It seems like every now and again, J.K. Rowling tries too hard to highlight that her books were full of diverse characters, even though they weren't. She tried to defend The Cursed Child casting Hermione as a black woman because she never explicitly said she wasn't black in the books, but she also never explicitly said she was black either. Same with the Dumbledore thing.

Newsflash: if it wasn't explicitly said in the books, it might as well not have happened.

8 Ignoring Dumbledore/Grindelwald relationship

via polygon.com

In "revealing" that Dumbledore was gay for the entire franchise, J.K. Rowling also said that he had affections for a character named Grindelwald.

In screenwriting The Crimes of Grindelwald, she had the perfect opportunities to clarify any confusion or ambiguity about Dumbledore's sexuality by actually playing up that part of their relationship. But she chose to do nothing of the sort for the film.

7 The Dumbledore thing

via: pottermore.com

Ah, yes, the Dumbledore thing. The "thing" where months after the release of the final Harry Potter book casually said that she "always thought Dumbledore was gay," at Carnegie Hall.

Which if he's gay, fine, cool, no problem with that. But actually produce explicit proof or at least context clues and allusions in the actual book that he is gay.

6 Releasing new, dumb bits of info no one asked for

via pottermore.com

From the looks of it, J.K. Rowling has a tendency to use her platform to either "reveal" ideas that retcon significant parts of the Harry Potter franchise or just flat out reveal dumb things nobody asked about the books. We never got an expansion on the Dumbledore/Grindelwald relationship, but she did tweet that Hogwarts didn't always have plumbing and wizards had to make their "evidence" disappear.

No one wanted to know that, Rowling. Absolutely no one.

5 Trolling her own fans

via Washington Post

Between vague assertions about characters and contradicting events in the franchise, it all just feels like J.K. Rowling is just trolling her most diehard fans at this point.

For all of the support, they have offered for over a decade now, she thanks them by wracking their brains about their favorite books.

4 Using characters to highlight a political agenda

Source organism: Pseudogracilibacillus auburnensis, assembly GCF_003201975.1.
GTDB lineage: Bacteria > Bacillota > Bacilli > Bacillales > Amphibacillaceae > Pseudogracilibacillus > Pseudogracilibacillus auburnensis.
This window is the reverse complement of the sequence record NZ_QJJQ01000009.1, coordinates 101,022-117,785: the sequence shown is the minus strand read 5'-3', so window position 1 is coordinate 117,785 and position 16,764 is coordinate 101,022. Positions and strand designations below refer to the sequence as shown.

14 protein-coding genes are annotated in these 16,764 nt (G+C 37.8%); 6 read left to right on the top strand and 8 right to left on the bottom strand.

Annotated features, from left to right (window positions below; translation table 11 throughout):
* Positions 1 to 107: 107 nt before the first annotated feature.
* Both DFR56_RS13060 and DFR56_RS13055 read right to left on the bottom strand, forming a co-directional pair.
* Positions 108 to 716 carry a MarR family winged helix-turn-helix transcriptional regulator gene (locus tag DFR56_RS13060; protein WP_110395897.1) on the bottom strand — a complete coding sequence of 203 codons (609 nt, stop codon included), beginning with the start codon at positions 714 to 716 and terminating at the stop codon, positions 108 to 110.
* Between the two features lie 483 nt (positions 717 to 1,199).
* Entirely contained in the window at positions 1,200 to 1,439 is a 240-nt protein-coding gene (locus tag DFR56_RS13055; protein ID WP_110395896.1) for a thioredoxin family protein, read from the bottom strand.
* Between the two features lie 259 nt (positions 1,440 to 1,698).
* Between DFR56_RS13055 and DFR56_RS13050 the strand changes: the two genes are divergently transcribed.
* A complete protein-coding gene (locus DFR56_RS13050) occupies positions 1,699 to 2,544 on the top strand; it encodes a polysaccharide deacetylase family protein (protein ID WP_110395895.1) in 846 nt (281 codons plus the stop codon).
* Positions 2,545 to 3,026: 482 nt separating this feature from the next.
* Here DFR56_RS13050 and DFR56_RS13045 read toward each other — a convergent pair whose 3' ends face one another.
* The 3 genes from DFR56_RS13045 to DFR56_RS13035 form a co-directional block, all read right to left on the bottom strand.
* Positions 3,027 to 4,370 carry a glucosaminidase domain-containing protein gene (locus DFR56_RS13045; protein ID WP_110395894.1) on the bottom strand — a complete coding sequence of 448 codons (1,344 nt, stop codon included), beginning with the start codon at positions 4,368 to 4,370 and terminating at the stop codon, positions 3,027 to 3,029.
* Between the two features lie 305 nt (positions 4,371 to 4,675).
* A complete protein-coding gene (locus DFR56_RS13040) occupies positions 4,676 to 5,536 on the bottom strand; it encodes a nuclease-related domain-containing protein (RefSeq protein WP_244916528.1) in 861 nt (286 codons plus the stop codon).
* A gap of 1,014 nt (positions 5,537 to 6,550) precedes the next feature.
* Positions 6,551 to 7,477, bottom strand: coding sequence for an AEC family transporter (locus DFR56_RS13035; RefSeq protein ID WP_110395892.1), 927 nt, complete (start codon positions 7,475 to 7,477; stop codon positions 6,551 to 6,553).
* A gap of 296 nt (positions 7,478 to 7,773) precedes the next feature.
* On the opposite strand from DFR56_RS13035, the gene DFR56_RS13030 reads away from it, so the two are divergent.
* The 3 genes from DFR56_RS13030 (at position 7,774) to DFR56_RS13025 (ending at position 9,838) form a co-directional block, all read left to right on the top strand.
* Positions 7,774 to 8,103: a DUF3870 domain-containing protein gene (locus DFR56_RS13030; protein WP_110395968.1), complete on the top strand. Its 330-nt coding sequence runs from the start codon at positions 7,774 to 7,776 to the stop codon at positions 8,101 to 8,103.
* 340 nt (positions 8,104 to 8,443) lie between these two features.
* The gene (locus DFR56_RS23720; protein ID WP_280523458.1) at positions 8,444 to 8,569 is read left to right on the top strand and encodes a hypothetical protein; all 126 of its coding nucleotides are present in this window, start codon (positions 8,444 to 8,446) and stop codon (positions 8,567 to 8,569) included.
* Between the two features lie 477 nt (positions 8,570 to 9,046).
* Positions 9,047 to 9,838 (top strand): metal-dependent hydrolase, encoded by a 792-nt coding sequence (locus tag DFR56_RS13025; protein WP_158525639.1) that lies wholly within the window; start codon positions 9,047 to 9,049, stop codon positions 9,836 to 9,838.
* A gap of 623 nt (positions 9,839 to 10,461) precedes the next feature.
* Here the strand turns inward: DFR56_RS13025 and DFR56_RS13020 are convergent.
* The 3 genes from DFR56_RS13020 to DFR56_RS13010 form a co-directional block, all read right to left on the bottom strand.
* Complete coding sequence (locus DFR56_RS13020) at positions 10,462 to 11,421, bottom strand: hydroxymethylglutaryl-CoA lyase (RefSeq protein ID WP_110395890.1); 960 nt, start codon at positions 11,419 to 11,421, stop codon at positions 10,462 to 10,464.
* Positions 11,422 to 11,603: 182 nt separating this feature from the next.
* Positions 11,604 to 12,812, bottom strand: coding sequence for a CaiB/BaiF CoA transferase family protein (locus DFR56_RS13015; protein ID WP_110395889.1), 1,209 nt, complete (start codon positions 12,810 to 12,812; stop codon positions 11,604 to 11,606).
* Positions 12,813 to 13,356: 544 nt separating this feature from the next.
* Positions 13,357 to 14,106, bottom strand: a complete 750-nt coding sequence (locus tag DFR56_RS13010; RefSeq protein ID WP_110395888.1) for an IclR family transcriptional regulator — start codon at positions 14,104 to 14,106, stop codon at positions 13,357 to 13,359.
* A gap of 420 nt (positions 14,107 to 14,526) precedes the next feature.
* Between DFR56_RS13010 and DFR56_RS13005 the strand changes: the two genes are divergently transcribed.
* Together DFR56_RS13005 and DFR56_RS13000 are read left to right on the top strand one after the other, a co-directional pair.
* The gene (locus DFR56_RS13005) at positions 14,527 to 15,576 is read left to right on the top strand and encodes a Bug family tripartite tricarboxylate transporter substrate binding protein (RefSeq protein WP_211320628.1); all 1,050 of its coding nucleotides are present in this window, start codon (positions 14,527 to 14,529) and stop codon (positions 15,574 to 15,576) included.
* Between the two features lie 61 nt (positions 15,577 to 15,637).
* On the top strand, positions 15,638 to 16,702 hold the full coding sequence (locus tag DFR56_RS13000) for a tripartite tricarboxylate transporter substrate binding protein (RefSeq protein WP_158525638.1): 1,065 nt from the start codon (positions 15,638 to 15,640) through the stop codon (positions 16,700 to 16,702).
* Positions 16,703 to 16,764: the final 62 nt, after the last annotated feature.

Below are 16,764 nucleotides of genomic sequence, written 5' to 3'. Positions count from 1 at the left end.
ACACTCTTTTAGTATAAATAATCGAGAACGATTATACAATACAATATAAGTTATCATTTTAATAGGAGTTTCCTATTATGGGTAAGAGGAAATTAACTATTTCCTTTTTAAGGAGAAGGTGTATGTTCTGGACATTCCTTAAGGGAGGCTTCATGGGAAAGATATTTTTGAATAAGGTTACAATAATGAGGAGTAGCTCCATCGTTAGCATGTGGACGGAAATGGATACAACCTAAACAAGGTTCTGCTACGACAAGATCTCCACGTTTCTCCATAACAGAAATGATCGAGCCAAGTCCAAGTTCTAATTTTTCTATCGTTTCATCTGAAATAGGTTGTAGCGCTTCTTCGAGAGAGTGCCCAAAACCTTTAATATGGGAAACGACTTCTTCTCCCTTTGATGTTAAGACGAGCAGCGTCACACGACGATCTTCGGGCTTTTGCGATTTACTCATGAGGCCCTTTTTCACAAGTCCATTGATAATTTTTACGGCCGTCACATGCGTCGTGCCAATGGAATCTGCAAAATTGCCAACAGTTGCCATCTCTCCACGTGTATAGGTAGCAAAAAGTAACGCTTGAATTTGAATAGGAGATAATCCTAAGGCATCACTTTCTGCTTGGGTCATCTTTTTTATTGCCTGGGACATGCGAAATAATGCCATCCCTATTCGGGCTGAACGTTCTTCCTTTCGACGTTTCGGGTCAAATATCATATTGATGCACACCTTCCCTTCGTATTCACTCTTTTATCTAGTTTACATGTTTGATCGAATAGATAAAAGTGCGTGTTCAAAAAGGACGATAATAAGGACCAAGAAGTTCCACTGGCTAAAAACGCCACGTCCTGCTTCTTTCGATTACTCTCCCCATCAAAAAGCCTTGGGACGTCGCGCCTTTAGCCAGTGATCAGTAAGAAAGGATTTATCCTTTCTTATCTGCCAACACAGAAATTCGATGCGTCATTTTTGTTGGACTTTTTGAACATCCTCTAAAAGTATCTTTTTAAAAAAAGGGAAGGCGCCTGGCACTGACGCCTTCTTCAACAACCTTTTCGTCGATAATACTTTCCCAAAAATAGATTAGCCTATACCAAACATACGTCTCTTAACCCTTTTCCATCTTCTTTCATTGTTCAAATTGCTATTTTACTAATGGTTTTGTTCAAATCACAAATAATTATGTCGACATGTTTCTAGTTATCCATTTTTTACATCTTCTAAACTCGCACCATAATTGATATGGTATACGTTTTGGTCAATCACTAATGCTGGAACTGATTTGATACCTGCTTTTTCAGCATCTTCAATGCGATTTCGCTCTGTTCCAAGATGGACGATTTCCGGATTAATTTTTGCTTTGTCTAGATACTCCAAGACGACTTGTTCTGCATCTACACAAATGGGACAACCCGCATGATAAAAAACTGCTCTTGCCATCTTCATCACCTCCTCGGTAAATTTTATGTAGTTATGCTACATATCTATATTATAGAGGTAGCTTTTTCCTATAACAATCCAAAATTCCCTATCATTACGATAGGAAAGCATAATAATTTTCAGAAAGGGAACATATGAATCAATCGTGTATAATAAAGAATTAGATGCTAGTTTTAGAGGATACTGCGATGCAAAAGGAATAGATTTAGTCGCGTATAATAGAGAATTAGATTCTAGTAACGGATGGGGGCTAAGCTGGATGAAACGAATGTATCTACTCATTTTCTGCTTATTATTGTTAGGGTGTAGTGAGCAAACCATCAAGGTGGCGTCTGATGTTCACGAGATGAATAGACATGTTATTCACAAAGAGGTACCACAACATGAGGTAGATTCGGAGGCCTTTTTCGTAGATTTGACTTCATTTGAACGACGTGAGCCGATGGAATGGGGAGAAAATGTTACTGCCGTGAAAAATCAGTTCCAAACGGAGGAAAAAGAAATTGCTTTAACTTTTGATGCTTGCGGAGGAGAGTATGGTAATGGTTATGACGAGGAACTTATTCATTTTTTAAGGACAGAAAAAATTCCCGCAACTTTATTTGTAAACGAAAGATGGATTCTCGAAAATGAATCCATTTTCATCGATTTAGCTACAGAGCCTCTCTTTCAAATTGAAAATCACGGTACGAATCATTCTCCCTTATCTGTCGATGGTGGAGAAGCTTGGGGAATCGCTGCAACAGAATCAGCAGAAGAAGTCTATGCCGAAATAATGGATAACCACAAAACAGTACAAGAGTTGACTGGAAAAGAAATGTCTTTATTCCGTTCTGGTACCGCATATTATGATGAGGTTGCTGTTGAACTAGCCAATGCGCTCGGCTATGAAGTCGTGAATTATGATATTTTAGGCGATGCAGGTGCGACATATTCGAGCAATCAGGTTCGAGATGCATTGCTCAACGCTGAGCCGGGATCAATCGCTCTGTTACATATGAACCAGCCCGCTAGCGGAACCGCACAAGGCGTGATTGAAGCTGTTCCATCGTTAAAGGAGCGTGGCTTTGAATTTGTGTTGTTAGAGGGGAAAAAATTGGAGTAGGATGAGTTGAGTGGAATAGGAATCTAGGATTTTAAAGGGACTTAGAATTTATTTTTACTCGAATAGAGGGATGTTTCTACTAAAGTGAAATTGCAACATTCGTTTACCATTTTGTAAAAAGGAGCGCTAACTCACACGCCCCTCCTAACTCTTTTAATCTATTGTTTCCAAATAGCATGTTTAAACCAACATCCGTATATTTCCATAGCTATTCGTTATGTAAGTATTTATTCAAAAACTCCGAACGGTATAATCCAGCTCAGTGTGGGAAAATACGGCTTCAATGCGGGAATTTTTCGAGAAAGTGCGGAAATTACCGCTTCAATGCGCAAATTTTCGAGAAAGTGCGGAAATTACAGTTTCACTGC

Via: Brunch News

J.K. Rowling has birthed an entire generation of obnoxious liberals by pushing her politics in both her rants over Twitter and in her new material in the movies. We like our celebrities to just entertain us.

We don't want them to push their political beliefs in our face, especially those about American politics when she is not even living in America.

3 Giving fans the exact opposite of what they want (want diversity, but don't get it, JK adds lore no one asked for)

via The Independent

As if giving fans random tidbits that no one asked for was not enough to be annoying, J.K. Rowling tends to ignore the actual requests and questions fans actually offer her in favor of giving them the last thing they ever would have wanted to know.

Again, the toilet plumbing thing at Hogwarts.

2 Causing in-fighting in the fandom over adding lore/regrets

via usatoday.com

One of the most annoying things about J.K. Rowling and her reveals is that it compels her fans to fight within the fandom about her words; some trying to justify her words, others venomously against it.

So when J.K. says she wishes she paired Hermione with Harry instead of Ron, that pits the two subgroups of relationship fans against each other arguing one over the other.

1 Being entitled with her ownership

via NPR

Something about these reveals feels like the author has a sense of entitlement to her universe.

Which, hey, she does own it, but J.K. Rowling's push to announce whatever she wants and automatically, immediately breathing it into canon without writing a single page down feels like her way of saying she can do whatever she wants without consequences. It's soured some fans on the books themselves.

Sources: The Guardian, The Daily Telegraph, Entertainment Weekly, Wonderland Magazine